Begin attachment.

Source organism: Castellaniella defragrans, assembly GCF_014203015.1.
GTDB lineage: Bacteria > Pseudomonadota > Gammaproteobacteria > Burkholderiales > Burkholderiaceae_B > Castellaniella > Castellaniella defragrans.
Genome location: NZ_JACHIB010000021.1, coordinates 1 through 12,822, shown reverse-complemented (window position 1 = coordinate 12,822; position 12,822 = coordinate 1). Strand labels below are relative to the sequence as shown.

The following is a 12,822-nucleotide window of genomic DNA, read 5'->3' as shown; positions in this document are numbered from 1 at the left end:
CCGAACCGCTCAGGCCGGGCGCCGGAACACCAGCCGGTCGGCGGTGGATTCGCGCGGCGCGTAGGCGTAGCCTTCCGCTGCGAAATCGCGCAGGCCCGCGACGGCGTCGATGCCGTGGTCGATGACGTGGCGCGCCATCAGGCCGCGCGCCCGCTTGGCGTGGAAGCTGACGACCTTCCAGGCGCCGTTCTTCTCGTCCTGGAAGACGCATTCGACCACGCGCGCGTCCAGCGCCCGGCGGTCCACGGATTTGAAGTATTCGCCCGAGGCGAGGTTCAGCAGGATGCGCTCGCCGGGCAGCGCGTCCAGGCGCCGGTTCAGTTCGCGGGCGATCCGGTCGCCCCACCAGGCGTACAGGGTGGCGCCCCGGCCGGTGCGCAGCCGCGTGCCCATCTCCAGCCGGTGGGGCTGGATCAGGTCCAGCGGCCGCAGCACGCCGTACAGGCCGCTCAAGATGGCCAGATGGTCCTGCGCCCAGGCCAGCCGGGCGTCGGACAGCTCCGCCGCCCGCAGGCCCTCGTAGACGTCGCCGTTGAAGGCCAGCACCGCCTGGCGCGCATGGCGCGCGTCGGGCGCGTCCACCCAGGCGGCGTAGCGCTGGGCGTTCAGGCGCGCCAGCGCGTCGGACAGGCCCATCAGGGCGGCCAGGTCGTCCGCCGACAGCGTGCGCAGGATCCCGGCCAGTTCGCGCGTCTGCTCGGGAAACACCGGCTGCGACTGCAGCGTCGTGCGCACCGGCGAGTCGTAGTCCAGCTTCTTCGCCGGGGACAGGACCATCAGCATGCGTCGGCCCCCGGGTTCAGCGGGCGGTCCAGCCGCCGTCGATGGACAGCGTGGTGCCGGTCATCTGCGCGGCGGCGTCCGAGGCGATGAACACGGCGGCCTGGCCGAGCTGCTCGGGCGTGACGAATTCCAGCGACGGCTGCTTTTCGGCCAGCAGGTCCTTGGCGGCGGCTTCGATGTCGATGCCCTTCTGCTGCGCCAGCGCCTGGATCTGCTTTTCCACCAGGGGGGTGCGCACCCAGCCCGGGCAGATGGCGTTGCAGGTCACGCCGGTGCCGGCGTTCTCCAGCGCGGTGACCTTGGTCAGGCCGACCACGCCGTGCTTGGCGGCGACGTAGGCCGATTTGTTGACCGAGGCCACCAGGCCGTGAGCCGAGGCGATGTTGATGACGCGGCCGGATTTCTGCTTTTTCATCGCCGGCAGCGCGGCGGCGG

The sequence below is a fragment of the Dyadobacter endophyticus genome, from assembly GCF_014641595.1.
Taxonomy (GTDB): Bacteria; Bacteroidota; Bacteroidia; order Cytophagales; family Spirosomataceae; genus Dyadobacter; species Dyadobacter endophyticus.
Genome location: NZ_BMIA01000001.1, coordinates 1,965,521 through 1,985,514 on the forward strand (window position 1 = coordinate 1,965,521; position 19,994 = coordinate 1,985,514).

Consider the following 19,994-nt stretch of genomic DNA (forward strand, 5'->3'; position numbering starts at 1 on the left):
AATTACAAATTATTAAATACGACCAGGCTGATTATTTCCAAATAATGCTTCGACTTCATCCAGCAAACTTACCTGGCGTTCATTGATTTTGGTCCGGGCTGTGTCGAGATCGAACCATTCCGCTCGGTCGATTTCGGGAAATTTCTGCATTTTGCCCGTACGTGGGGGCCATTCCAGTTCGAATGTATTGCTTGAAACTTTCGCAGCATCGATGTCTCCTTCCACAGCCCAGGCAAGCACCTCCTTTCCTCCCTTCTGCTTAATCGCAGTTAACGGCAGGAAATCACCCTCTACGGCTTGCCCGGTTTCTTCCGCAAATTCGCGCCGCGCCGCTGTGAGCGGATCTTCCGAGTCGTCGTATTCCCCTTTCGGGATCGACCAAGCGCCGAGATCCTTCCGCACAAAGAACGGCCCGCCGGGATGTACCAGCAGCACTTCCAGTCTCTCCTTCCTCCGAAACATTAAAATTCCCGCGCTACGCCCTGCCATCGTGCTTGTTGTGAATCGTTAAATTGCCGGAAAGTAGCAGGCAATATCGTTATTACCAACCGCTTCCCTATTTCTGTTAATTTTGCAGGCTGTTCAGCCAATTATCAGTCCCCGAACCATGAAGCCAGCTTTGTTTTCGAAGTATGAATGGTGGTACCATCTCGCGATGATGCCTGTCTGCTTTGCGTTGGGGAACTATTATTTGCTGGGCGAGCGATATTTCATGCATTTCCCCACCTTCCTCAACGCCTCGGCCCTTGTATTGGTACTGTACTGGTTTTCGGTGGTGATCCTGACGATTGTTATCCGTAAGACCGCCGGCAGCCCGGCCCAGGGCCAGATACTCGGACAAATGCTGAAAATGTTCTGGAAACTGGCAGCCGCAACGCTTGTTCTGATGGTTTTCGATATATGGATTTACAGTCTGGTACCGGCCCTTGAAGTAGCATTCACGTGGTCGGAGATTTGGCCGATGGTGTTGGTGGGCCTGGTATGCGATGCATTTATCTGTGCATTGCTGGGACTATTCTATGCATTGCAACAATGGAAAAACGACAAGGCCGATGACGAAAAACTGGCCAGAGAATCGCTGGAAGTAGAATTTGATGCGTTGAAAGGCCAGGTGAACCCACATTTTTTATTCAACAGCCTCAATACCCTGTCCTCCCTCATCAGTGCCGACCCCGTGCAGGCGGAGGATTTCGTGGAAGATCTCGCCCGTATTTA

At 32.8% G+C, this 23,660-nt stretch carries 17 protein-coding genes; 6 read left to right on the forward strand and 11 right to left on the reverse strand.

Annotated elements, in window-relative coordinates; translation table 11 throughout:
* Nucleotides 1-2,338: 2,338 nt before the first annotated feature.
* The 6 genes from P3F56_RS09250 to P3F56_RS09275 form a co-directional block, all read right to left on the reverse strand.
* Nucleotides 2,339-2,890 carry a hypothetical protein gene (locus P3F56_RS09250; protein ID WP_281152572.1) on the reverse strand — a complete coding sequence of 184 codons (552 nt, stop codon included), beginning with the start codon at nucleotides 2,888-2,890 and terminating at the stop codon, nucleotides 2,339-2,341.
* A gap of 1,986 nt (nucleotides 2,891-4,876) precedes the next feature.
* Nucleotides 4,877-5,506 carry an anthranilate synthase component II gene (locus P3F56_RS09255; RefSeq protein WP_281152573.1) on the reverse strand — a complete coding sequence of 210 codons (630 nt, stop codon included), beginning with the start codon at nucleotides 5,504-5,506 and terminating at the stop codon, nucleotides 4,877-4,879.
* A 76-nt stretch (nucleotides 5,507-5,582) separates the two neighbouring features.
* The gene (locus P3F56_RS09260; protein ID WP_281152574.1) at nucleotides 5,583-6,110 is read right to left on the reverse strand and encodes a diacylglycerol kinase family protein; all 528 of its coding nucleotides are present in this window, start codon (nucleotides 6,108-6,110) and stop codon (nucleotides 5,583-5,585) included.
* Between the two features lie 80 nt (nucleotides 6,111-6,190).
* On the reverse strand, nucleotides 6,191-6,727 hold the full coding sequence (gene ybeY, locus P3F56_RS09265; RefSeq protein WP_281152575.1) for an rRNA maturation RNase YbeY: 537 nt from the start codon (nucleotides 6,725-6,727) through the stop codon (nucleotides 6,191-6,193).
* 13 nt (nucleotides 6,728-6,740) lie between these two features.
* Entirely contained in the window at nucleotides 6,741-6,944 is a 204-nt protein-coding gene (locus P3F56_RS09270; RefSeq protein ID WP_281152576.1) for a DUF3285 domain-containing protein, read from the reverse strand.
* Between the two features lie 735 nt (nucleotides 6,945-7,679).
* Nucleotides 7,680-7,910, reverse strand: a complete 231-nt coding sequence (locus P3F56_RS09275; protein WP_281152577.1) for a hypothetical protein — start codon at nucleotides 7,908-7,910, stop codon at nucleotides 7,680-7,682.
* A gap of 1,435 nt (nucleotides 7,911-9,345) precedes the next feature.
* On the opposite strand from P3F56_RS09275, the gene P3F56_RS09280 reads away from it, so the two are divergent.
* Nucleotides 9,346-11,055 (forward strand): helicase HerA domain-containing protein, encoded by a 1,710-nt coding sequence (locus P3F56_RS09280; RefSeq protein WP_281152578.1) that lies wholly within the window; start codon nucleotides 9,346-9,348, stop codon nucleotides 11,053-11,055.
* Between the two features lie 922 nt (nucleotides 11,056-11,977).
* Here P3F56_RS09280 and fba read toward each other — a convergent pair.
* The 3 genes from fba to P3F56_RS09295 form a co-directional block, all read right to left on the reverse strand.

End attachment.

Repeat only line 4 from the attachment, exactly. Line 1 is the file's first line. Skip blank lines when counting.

The following is a 12,822-nucleotide window of genomic DNA, read 5'->3' as shown; positions in this document are numbered from 1 at the left end: